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5 Tools for Measuring & Managing Your On-line Reputation

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tapemeasureWith the recent conversation about different lists of “influential” real estate people to follow on twitter, there was renewed discussion about what constitutes an influential person on-line. Of course the decision to follow someone or not follow them really needs to revolve around your needs or business plan, but its easy to see that that where and how you are found online is an important part of being considered influential in your industry. In addition,  for most business people, it may determine how you are found by the communities on-line that you want to influence or market to.

Google search and search.twitter.com are tried and true methods of finding out who is talking about you and what they are saying. They have become so ubiquitous that we talk about “googling ourselves” regularly in reputation management discussions. But they really don’t provide you with any kind of metrics, and they are mostly text searches of your “mentions”.  Twittergrader, Facebookgrader and the other products from Hubspot also provide you with an arbitrary number based on internal calculations, but there are other tools out there to halp you determine the success of your social media efforts.  But since they are all free and based on differing thought processes, you might as well use a variety of them.

For more visual displays of your online presence I might recommend spezify and addictomatic.  They don’t pretend to provide metrics, but they can provide you with a visual collage of your appearances in a number of venues. Of the two, Spezify is a little more graphically alluring, but addictomatic is organized by the sites it searches, and therefore has the benefit of showing you where you are not present – allowing you to correct that omission if you wish.

For measuring your online presence, klout.com and onlineidentitycalculator.com each have their own internal mechanisms for determining your impact in cyberspace ( did I really just use that term? It seems so dated..) and displaying that in a visual manner, showing you if you have created the on-line identity you wish to have. A similar service,  socialmention also “grades”  your results based upon your appearances in a variety of places, and has the benefit of allowing you to limit your search to anyone section of the social media sphere so you can see where your influence is greatest or might be increased.

Though I don’t think that any of these are definitive or should completely determine your social media activity, they do provide some general information that might prove beneficial in determining the effectiveness of your communication efforts and the impact they have on the communities that you participate in. Though it is a challenge to measure the ROI in the social media space, these tools do allow us to at least measure the impact of our social media efforts. Do you have any other services you use to measure or manage your efforts? Please feel free to share them in the comments section.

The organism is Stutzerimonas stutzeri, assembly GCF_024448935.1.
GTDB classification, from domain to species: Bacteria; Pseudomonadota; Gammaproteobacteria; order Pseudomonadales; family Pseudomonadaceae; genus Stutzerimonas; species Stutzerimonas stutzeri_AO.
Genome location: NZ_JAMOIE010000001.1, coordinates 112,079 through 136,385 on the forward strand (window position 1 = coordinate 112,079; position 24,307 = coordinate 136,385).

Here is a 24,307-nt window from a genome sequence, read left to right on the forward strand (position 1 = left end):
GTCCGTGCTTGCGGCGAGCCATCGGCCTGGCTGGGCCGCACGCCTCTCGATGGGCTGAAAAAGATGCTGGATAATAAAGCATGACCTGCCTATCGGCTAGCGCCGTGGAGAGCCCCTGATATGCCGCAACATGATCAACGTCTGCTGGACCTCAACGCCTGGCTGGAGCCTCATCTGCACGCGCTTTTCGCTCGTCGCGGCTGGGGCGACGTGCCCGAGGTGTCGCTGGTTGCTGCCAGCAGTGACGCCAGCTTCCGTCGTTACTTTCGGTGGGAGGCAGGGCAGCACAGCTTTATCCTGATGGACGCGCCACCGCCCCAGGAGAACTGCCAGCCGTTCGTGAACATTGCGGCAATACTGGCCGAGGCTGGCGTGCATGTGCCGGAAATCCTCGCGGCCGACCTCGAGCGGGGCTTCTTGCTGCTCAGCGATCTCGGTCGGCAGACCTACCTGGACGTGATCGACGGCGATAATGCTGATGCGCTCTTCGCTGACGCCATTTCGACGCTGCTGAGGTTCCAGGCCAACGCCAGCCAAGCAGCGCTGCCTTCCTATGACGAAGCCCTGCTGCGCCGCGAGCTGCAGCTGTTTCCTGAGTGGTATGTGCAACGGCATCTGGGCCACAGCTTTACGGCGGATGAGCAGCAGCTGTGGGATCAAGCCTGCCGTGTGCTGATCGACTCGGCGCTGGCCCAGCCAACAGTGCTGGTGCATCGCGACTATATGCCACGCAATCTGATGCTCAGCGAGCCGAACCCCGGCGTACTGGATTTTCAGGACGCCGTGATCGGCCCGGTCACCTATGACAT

(Photo by AussieGall)

Bill is an unusual blend of Old & New - The CEO Century 21 Advantage Gold (Philadelphia's Largest Century 21 company and BuzzBuilderz (a Social Media Marketing Company), He is a Ninja CEO, blending the Web 1 and 2.0 world together in a fashion that stretches the fabric of the universe. You can follow him on twitter @Billlublin or Facebook or LinkedIn.

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13 Comments

13 Comments

  1. Joe Loomer

    October 21, 2009 at 1:32 pm

    You were spot on about the difference between spezify and addictomatic – one’s more visually appealing but the other more concise and easier to understand. Thanks for more great tips Bill!

    Navy Chief, Navy Pride

  2. Atlanta Real Estate

    October 21, 2009 at 7:23 pm

    “Cyberspace” is pretty old, but how many people still call MP3 players, iPODs, etc., WALK MANs?

    Dropped this one on the wife today and she was like, “how old ARE you anyway..”

    LOL

  3. Ken Brand

    October 21, 2009 at 9:41 pm

    Man-O-Man, things move fast. Today, Bing and Google announced that they will index Tweets and I don’t know about Google, but Bing is going to index Facebook status updates (if the setting are wide open).

    It’s a crazy world. I know people, including me, some time question the value of Twitter and Facebook. But space-alien-smart people are working on making both of these tools, powerful and relevant.

    All I have to say is, “Better hop onboard or you’ll be left shivering in the cold, damp, darkness, wondering how you became irrelevant and invisible so quickly. I mean really, time is screaming by and the velocity of change is ricochet-rabbit fast.

    My 2cents. The right stuff Bill. Cheers.

  4. Tony Arkles

    October 22, 2009 at 10:15 am

    Another tool you can use is StepRep (steprep.com). This will monitor search results from a number of different sources and report back to you when there is new results for you.